But after all that she had learned and studied, she was disappointed that all her voice could produce was the harsh cawing of a raven. She tried to caw again and when it happened, she noted the opening of her beak, the tensing of the muscles in her throat. Then she tried, again and again, to caw. She found that she could soon caw as easily as she could change the colors of her feathers.

Though she had not yet learned the meanings of the language of song, she cawed joyously as her friends watched in awe.

The once-voiceless bird stopped cawing, wondering why her friends were in awe of such a common-sounding song. But when she realized that they were staring at her feathers, she looked down at herself and saw that her feathers were shifting colors. Even though she had uttered her first sound, her first song, she had not lost the language of feathers.


The once-voiceless bird learned the language of song quickly. She learned that the cawing of the crows and ravens, while it sounded plain and even ominous, held much cleverness and knowledge. She was able to begin telling her friends some of the stories she had told them before. Her feathers still shifted color as she cawed and cawed.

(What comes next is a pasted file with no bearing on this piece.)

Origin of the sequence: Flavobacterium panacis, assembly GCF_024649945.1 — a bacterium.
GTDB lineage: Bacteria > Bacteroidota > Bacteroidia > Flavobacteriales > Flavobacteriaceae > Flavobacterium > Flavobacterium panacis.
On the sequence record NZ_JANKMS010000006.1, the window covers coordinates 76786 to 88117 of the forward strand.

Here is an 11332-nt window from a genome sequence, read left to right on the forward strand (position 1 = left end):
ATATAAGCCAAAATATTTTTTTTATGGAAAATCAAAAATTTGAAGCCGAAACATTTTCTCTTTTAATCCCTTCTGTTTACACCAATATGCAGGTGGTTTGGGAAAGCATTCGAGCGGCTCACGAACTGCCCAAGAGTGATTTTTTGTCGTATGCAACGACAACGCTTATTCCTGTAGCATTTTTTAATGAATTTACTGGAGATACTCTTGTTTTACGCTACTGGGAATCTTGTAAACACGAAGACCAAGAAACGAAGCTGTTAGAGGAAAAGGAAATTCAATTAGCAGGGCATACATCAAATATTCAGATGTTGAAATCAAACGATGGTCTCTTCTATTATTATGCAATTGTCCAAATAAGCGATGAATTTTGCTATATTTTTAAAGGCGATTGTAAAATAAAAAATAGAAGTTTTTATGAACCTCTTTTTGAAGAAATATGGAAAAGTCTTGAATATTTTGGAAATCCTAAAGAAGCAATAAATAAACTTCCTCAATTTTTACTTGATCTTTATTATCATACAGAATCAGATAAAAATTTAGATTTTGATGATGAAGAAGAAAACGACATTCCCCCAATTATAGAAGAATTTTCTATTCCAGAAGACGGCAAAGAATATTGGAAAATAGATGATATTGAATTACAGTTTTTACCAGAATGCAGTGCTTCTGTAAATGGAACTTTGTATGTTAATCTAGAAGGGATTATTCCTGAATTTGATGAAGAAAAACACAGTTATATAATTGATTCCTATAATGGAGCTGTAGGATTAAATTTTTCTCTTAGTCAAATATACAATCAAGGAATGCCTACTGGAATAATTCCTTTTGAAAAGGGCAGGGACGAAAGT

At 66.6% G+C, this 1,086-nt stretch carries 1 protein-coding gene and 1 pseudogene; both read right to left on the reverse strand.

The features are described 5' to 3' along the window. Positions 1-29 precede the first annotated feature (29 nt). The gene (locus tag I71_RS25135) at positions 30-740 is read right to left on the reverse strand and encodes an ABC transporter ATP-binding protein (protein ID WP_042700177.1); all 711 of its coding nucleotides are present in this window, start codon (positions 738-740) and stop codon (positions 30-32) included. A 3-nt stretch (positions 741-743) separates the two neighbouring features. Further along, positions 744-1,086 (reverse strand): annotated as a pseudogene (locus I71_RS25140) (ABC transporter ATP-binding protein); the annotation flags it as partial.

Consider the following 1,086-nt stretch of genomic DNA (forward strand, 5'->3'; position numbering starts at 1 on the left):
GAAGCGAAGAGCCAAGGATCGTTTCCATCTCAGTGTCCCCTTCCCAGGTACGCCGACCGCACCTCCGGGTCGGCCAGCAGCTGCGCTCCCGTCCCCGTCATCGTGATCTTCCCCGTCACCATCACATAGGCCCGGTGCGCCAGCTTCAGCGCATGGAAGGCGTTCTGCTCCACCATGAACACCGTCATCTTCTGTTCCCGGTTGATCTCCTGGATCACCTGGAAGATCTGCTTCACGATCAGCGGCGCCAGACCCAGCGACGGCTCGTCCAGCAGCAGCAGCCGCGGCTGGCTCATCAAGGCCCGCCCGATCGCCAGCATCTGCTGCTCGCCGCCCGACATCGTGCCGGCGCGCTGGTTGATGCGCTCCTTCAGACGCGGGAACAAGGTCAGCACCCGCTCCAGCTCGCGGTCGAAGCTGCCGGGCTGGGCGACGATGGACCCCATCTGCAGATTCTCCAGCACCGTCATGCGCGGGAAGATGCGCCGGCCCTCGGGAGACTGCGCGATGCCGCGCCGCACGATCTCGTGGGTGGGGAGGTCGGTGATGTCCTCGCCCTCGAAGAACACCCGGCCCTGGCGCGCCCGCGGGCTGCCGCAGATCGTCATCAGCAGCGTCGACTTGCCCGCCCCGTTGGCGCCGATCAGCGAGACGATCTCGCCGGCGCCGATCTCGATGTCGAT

She bore a friendly envy of the mockingbird, who could sing the songs of many different birds. The once-voiceless bird studied with the bluebird. And she studied with the mockingbird.

Then one day, with her throat once again loosened by a refreshing drink of water, the once-voiceless bird began to cheep. She began to chitter. It was the language of sparrow-song. As she learned it, she became more skillful at spinning the stories she told her friends each evening as they nestled in the trees.


The three friends wandered and wandered. And the only bird who still spoke the language of feathers learned the language of many a bird’s song. She learned the pleading cry of peacocks, the high cheeping of starlings, the piercing quack of the duck, and the wistful whistling of the nightingale. She learned the trilling of her friend the mockingbird. And she learned the charming chortling of her dear bluebird.

She learned so many songs that she could soon compose songs of her own. Among her first and favorite was a simple refrain of three sounds. The mockingbird named her friend for that refrain, “troubadour.”